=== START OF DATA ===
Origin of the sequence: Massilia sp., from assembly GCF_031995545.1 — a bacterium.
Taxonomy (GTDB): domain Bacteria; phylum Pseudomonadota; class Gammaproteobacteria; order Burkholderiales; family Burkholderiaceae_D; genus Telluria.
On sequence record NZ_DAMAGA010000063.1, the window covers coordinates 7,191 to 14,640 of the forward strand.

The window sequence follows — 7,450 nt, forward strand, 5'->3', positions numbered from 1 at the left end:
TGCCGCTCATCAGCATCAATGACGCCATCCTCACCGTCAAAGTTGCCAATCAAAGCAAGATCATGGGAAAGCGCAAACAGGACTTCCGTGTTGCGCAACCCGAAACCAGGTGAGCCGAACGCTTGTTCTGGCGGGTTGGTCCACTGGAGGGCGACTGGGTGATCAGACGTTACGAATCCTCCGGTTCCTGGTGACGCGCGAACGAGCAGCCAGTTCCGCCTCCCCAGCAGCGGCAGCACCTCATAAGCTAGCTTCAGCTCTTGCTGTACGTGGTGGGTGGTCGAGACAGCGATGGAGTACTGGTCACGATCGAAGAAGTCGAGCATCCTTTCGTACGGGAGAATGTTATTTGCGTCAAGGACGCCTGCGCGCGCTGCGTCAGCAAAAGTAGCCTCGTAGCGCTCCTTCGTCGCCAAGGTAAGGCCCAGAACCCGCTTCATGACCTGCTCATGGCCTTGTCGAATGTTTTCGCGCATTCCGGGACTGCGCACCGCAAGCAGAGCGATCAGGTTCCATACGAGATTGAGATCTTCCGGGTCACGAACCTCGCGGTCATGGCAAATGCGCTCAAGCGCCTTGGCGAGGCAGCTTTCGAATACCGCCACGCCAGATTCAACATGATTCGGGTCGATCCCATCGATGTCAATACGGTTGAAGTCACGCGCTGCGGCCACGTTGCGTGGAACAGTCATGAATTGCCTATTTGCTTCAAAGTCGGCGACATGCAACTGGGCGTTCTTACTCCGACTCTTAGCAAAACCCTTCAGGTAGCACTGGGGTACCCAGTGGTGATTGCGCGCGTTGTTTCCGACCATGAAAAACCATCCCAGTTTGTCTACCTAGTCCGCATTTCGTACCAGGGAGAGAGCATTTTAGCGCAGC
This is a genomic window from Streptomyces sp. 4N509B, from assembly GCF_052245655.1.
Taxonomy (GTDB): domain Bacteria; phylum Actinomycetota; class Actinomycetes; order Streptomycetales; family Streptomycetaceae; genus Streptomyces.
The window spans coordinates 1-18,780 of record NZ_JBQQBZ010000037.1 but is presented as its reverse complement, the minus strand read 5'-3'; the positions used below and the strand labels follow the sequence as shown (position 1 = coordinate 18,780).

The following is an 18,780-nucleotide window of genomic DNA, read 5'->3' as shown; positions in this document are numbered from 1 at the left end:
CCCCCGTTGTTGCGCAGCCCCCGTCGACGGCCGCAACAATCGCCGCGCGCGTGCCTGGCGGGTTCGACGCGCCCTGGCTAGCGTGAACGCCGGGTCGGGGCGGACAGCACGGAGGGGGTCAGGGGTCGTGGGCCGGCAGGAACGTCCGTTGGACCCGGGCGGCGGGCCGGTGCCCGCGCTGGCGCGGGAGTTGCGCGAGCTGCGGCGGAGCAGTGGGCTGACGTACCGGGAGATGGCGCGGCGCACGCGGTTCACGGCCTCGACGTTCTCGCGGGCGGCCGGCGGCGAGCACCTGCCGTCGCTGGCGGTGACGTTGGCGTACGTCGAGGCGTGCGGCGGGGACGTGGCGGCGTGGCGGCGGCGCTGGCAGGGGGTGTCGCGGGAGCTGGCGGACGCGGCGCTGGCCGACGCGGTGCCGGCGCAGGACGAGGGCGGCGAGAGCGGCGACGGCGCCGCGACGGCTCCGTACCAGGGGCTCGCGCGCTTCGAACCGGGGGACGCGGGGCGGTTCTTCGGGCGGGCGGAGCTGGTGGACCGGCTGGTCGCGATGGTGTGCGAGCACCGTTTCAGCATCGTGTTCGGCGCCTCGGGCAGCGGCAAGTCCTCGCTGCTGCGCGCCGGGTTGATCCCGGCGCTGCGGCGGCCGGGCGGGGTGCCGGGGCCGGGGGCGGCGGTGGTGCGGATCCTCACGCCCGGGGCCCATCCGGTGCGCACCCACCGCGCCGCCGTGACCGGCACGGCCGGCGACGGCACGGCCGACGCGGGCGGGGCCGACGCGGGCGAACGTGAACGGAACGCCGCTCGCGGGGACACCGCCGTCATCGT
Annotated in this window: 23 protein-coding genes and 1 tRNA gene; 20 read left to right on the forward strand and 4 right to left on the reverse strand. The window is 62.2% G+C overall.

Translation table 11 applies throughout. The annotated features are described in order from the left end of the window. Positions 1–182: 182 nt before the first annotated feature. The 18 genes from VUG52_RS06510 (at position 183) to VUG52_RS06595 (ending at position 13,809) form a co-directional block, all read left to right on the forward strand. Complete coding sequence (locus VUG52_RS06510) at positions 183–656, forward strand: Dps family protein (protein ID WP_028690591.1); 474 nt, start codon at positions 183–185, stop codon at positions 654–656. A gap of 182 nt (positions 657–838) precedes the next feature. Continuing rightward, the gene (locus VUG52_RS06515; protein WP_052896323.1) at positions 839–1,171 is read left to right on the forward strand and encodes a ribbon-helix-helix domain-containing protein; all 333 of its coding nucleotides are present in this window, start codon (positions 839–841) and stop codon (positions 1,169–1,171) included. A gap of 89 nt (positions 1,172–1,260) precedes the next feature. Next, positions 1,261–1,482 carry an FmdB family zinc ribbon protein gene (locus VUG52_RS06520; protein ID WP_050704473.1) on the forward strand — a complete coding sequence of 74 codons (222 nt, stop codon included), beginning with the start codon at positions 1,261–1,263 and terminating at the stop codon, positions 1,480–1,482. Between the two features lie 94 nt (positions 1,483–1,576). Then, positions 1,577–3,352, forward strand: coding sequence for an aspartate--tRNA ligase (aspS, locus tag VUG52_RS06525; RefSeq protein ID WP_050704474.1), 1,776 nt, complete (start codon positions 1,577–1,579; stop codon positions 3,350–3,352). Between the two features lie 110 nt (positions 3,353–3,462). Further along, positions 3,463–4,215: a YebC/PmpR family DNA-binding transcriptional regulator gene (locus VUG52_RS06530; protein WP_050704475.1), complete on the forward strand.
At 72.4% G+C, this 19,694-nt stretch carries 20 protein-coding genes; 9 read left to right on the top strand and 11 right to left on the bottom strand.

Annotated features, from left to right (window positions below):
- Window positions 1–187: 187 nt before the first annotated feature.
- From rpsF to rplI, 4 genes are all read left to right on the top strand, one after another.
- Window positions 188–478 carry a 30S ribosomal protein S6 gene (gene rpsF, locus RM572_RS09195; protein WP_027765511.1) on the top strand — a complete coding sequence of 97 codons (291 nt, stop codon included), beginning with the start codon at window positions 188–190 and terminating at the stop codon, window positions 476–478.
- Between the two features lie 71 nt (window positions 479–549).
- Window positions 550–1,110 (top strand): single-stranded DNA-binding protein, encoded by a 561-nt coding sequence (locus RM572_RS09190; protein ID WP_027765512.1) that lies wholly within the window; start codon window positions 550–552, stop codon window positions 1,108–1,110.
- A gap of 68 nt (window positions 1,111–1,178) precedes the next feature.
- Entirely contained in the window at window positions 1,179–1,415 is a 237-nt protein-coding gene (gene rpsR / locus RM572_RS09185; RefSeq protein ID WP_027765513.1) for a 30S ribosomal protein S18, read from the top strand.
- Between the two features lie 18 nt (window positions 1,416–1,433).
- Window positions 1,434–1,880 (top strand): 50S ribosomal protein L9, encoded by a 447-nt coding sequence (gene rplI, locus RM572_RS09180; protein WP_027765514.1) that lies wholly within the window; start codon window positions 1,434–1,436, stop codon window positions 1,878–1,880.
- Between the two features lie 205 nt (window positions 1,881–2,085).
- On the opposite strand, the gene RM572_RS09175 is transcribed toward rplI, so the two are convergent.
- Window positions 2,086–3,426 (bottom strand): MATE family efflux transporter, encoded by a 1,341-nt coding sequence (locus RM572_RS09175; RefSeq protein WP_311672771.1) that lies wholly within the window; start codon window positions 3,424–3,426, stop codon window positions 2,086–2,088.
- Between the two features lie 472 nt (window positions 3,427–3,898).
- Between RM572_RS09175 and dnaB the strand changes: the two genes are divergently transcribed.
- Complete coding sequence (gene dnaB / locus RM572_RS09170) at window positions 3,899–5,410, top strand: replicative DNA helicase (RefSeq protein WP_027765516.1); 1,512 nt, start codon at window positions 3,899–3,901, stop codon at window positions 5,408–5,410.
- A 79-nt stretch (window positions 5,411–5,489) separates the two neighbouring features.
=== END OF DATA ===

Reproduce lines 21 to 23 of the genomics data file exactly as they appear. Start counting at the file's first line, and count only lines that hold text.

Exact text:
- Entirely contained in the window at window positions 1,179–1,415 is a 237-nt protein-coding gene (gene rpsR / locus RM572_RS09185; RefSeq protein ID WP_027765513.1) for a 30S ribosomal protein S18, read from the top strand.
- Between the two features lie 18 nt (window positions 1,416–1,433).
- Window positions 1,434–1,880 (top strand): 50S ribosomal protein L9, encoded by a 447-nt coding sequence (gene rplI, locus RM572_RS09180; protein WP_027765514.1) that lies wholly within the window; start codon window positions 1,434–1,436, stop codon window positions 1,878–1,880.